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Optware.M4 History

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December 16, 2004, at 06:11 PM by jeremyeglen --
Changed line 1 from:

M4 is "An implementation of the traditional UNIX macro processor in that it copies its input to the output, expanding macros as it goes. Macros are either built-in or user-defined and can take any number of arguments. M4 also has built-in functions for including named files, running UNIX commands, doing integer arithmetic, manipulating text in various ways, and recursions." (from http://directory.fsf.org/gnum4.html; the gnu m4 home page may be found at http://www.gnu.org/software/m4/m4.html).

to:

M4 is "An implementation of the traditional UNIX macro processor in that it copies its input to the output, expanding macros as it goes. Macros are either built-in or user-defined and can take any number of arguments. M4 also has built-in functions for including named files, running UNIX commands, doing integer arithmetic, manipulating text in various ways, and recursions." (from http://directory.fsf.org/gnum4.html ; the gnu m4 home page may be found at http://www.gnu.org/software/m4/m4.html).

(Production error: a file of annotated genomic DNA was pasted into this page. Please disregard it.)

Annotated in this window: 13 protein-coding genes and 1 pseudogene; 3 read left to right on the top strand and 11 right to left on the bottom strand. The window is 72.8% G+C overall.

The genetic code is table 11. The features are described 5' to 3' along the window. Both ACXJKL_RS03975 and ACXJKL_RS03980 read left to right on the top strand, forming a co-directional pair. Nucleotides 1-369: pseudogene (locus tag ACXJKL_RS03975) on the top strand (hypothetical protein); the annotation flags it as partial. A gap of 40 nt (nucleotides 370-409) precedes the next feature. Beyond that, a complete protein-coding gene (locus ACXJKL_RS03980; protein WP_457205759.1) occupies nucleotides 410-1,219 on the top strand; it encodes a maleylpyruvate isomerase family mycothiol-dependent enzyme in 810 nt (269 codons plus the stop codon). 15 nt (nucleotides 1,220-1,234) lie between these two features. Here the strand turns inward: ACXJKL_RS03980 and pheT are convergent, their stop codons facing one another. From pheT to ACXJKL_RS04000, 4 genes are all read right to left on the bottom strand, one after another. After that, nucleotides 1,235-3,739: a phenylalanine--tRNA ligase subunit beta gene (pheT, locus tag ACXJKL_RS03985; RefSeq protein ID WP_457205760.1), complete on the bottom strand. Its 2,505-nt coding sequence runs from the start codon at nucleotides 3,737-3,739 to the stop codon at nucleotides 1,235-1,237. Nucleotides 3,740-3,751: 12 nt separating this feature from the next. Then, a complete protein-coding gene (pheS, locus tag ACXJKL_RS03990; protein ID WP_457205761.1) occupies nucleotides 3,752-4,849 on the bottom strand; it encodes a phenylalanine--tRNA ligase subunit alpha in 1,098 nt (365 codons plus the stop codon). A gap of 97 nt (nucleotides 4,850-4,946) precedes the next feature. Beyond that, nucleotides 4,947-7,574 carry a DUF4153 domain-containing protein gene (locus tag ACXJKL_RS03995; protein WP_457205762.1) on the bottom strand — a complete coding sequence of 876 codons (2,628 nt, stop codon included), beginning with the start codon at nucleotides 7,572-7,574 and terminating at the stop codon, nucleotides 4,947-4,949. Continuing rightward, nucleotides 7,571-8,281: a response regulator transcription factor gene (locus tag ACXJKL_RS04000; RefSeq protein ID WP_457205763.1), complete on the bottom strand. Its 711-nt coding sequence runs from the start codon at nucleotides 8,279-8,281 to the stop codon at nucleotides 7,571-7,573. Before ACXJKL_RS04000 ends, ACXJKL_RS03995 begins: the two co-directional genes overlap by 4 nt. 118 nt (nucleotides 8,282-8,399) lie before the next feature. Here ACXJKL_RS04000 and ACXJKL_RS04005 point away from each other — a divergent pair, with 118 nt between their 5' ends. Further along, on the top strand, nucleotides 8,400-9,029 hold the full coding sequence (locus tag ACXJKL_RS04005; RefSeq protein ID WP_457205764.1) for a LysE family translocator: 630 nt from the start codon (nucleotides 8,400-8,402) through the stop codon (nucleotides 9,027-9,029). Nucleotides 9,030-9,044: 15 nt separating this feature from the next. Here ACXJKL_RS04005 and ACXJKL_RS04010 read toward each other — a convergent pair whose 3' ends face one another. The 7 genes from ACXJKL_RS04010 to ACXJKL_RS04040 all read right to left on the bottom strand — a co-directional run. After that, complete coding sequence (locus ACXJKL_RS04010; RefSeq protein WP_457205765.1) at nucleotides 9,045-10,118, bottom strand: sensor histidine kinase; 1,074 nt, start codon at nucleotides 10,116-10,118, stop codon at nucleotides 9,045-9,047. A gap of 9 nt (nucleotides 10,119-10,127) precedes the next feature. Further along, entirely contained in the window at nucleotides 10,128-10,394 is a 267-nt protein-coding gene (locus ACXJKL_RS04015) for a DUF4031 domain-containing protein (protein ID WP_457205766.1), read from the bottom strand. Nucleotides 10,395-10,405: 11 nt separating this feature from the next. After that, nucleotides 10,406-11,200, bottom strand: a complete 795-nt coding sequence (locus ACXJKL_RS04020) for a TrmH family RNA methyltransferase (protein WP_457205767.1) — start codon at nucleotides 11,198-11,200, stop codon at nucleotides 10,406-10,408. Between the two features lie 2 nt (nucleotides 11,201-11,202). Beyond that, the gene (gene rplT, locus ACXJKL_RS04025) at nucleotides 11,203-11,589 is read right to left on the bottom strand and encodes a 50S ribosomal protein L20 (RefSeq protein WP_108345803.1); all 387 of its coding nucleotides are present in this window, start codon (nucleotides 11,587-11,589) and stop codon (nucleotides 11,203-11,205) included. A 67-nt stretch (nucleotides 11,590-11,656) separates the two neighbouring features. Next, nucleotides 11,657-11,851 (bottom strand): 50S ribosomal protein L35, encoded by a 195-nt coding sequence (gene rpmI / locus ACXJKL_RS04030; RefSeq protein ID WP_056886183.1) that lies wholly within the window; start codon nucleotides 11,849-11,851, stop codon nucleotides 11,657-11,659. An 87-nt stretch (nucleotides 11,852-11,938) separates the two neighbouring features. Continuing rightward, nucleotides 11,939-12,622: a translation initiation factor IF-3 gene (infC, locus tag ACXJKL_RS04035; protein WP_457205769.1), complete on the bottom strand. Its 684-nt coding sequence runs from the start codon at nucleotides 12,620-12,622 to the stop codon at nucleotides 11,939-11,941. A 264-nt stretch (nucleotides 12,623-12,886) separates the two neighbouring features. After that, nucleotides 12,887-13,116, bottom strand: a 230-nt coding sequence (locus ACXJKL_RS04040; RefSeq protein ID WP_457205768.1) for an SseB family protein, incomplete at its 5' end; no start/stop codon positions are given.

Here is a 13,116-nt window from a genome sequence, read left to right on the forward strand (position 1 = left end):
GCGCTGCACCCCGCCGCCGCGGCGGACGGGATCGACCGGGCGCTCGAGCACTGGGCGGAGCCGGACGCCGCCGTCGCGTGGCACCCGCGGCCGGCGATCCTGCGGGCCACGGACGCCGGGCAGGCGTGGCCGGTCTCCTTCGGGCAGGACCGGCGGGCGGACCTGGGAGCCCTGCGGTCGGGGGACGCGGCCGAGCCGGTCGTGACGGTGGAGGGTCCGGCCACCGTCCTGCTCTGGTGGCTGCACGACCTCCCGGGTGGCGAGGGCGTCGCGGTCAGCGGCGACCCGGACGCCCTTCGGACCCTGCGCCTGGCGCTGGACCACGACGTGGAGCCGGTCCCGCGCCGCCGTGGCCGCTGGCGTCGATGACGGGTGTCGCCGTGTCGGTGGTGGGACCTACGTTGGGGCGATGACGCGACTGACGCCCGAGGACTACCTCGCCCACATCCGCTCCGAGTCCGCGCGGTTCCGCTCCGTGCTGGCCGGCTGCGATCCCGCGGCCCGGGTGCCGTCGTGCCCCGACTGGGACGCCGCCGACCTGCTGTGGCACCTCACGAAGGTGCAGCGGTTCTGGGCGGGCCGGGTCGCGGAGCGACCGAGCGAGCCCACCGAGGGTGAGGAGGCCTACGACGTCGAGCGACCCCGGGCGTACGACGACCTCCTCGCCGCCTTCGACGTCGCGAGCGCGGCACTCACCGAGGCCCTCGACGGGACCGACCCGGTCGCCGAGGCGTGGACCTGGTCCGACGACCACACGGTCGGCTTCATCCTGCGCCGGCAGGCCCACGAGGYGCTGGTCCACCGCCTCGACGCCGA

December 16, 2004, at 06:11 PM by jeremyeglen --
Changed lines 1-5 from:

Describe {{M4}} here.

to:

M4 is "An implementation of the traditional UNIX macro processor in that it copies its input to the output, expanding macros as it goes. Macros are either built-in or user-defined and can take any number of arguments. M4 also has built-in functions for including named files, running UNIX commands, doing integer arithmetic, manipulating text in various ways, and recursions." (from http://directory.fsf.org/gnum4.html; the gnu m4 home page may be found at http://www.gnu.org/software/m4/m4.html).

If you're not compiling natively on the slug, you probably don't need this.

M4, make, and patch should really be made the same package.

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Originally by jeremyeglen.
Page last modified on November 16, 2006, at 01:25 AM